Labor unions could see a huge boost in revenues, estimated at $9.3 billion in dues from workers, if the Senate passes and President Joe Biden signs the House-approved PRO Act, according to a new study.
The Protecting the Right to Organize Act (PRO) was approved in March by the House of Representatives and is now being considered by the Senate Committee on Health, Education, Labor, and Pensions. Biden has promised to sign the measure if it comes to his desk.
The PRO Act vastly expands the power of the National Labor Relations Board (NLRB) to use its regulatory authority to reinforce organized labor’s efforts to expand its membership after decades of decline.
It would also nullify the 27 state right-to-work laws presently on the books, and enable unions to collect mandatory dues from employees who don’t wish to join a trade organization.
“If enacted into law, the PRO Act will likely result in increases to the private union member rate. This will increase the number of dues-paying members who fund labor organizations, increasing labor organization receipts and enabling unions to increase their disbursements,” noted a study by the Institute for the American Worker (IAW).
The IAW is a conservative nonprofit that advocates for free market reforms and shouldn’t be confused with the AFL-CIO’s Working for America Institute.
“If the private sector union membership rate returns to where it was within the last several decades, this could conservatively mean an increase of $9.3 billion in dues receipts within the universe of labor organizations that file [LM-2] reports with [the Department of Labor’s] Office of Labor-Management Standards (OLMS),” the study stated.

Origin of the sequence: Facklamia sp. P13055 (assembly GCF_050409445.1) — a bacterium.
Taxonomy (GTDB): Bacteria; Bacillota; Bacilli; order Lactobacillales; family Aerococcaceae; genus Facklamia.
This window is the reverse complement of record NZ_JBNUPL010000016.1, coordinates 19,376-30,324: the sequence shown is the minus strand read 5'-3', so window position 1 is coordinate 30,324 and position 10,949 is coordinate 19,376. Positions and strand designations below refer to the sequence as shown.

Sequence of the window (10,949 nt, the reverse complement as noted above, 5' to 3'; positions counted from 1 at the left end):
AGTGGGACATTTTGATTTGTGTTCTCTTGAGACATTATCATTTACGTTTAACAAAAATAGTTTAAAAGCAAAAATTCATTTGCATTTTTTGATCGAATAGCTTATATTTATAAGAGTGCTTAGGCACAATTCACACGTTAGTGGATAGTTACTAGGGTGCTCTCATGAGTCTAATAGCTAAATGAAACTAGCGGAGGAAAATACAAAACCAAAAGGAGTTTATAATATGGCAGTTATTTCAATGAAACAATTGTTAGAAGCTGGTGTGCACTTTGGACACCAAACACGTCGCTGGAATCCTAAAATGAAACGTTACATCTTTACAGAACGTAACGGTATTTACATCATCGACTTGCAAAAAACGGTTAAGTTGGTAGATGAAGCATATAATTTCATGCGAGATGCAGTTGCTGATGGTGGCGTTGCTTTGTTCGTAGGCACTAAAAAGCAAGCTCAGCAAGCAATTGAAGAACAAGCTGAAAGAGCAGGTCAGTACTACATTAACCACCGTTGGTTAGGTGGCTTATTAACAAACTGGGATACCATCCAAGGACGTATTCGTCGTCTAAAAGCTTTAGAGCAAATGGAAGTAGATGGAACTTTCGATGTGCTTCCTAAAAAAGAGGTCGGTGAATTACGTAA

“This would allow unions to increase their disbursements for everything from politics to landscaping, expanding their power and influence greatly.”
The study’s projections assume union membership would either be increased to levels not seen since 1983, when, according to DOL’s Bureau of Labor Statistics (BLS), the nationwide total was 16.8 percent of all private-sector workers or since 2000, when the rate was 9 percent.
Currently, 6.3 percent of all private-sector workers are union members—the lowest level in many decades—but still the source of $11.1 billion in annual dues revenues, according to BLS data cited by the study.
If labor union membership increases to the 2000 level, dues revenues would increase to $13.5 billion, while an increase to the 1983 level would produce a $9.3 billion increase.
The two assumptions are necessary because, as the study explains, “most, if not all, labor observers believe that enacting the PRO Act will lead to an increase in the private sector union membership rate and those required to pay fees. This has been widely accepted in public comments on the pending legislation. How much the union membership rate will increase, however, is subject to debate.”